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Sam Allen had several things working against him in the national biotechnology competition in Nashville, Tenn.
First of all, Allen was a high school junior going up against seniors and more advanced students. Although he had been taking a biotechnology course through Red River Technology Center, many of his opponents had taken bio-technology as a core class.
But hard work paid off. Allen, the son of David and Heather Allen, not only made the Top 20 and the Top 10 in the competition, he managed to come in sixth place overall in the national competition.
“It was really crazy,” Allen said. “I met people from Arizona who take a course on it. I think every state was represented.”
Edith Suiter, RRTC Biomedical Science Academy instructor, took eight students to the competition. One was a health careers student, while the other seven (including Allen) were in the biomedical program.
To advance to the national competition, students had to place first at the state competition in Oklahoma City. Allen did place first in biotechnology at the state level, which allowed him to continue to nationals.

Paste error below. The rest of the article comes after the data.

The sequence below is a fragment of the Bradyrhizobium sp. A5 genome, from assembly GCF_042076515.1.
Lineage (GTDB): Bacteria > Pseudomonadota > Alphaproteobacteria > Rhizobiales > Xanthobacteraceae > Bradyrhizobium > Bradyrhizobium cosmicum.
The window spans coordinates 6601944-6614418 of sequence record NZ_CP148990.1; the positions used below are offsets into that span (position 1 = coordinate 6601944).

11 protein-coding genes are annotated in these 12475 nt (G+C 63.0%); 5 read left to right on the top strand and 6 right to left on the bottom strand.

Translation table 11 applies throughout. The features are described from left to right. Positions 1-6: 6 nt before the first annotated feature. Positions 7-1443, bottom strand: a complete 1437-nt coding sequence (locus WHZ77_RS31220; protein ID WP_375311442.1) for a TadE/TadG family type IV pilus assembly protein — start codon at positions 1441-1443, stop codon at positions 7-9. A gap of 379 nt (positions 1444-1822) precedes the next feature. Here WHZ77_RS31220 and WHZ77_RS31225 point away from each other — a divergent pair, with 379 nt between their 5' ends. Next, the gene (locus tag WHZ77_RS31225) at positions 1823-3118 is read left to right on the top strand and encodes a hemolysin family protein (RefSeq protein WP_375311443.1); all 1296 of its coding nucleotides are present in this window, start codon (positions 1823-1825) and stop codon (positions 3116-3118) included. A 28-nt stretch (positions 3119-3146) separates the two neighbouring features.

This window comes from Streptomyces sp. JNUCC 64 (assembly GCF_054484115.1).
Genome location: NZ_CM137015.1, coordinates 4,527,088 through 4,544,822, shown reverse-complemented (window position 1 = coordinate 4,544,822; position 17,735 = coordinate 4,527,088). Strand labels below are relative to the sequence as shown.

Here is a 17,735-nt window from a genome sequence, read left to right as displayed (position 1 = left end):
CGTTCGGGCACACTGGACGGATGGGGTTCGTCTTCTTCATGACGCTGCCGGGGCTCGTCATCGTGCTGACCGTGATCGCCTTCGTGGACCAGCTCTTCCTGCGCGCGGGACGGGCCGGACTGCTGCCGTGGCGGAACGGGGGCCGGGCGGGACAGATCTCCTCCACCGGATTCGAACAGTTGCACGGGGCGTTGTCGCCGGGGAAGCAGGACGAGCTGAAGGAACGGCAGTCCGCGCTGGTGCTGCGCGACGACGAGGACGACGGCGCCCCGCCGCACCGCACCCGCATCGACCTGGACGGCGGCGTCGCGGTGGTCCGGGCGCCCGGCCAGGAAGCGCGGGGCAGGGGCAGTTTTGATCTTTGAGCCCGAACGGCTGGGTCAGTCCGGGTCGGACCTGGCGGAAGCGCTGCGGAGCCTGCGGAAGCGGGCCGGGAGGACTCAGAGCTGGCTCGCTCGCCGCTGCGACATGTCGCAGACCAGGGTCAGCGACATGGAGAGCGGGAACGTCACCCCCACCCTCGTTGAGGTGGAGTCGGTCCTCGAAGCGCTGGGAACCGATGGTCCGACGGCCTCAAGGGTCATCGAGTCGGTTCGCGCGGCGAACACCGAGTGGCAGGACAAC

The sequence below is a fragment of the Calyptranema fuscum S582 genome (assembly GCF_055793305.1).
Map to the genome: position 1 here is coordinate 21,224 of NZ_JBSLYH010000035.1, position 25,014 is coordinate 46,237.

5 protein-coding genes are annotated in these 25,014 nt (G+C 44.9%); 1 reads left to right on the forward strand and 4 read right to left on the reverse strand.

“Back in February, I took a qualifying test. The Top 20 students got to go to state,” Allen said. “I got first in state so I got to go to nationals.”
Other Red River Technology students who competed at nationals were Donovan Heintzman, anatomy in clay and creative problem solving; Tim Alaniz, creative problem solving; Alex Smith, anatomy in clay; Alex Stephens, creative problem solving; Ashton Wright, creative problem solving; Allison Christian, veterinary medicine; Ashley Powers, prepared speaking.
Allen’s competition began with a written test, from which the top 23 students nationally moved to the next section. Next was the demonstration of two of the seven skills related to biotechnology.
Going into the competition, he didn’t know which skills he would have to know, and therefore, had to learn all of them in some detail. Allen said the skills were combined in a scenario, and he was closely watched as he worked his way through the scenario.
For each step a competitor missed in a skill, points were deducted. At the end of the competition, the rankings were determined by the number of mistakes or missed steps each person had. Suiter said Allen coming in sixth in the nation is a tribute of his intelligence and the hard work he put into the competition.
“He worked hard,” Suiter said.